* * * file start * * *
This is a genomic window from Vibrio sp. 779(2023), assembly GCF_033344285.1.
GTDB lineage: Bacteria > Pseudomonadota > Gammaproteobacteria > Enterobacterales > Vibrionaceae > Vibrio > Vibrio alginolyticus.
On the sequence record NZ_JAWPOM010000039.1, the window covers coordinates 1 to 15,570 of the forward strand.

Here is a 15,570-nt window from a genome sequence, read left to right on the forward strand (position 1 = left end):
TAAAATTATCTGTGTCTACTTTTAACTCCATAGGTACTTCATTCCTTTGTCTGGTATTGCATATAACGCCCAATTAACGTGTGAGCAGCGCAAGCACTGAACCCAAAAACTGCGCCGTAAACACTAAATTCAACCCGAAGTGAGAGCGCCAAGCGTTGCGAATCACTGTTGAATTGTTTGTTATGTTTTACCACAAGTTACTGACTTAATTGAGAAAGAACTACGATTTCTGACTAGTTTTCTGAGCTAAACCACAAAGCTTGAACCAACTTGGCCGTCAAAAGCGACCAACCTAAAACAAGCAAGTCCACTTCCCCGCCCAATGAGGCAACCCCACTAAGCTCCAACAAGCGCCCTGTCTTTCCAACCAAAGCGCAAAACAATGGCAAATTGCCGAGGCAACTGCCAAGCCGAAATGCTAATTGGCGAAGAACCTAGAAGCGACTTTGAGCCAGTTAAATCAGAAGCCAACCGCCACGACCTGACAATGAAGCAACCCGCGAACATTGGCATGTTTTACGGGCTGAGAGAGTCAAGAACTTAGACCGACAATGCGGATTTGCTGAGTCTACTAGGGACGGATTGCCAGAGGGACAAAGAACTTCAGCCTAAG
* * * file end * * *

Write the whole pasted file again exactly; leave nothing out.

This is a genomic window from Vibrio sp. 779(2023), assembly GCF_033344285.1.
GTDB lineage: Bacteria > Pseudomonadota > Gammaproteobacteria > Enterobacterales > Vibrionaceae > Vibrio > Vibrio alginolyticus.
On the sequence record NZ_JAWPOM010000039.1, the window covers coordinates 1 to 15,570 of the forward strand.

Here is a 15,570-nt window from a genome sequence, read left to right on the forward strand (position 1 = left end):
TAAAATTATCTGTGTCTACTTTTAACTCCATAGGTACTTCATTCCTTTGTCTGGTATTGCATATAACGCCCAATTAACGTGTGAGCAGCGCAAGCACTGAACCCAAAAACTGCGCCGTAAACACTAAATTCAACCCGAAGTGAGAGCGCCAAGCGTTGCGAATCACTGTTGAATTGTTTGTTATGTTTTACCACAAGTTACTGACTTAATTGAGAAAGAACTACGATTTCTGACTAGTTTTCTGAGCTAAACCACAAAGCTTGAACCAACTTGGCCGTCAAAAGCGACCAACCTAAAACAAGCAAGTCCACTTCCCCGCCCAATGAGGCAACCCCACTAAGCTCCAACAAGCGCCCTGTCTTTCCAACCAAAGCGCAAAACAATGGCAAATTGCCGAGGCAACTGCCAAGCCGAAATGCTAATTGGCGAAGAACCTAGAAGCGACTTTGAGCCAGTTAAATCAGAAGCCAACCGCCACGACCTGACAATGAAGCAACCCGCGAACATTGGCATGTTTTACGGGCTGAGAGAGTCAAGAACTTAGACCGACAATGCGGATTTGCTGAGTCTACTAGGGACGGATTGCCAGAGGGACAAAGAACTTCAGCCTAAG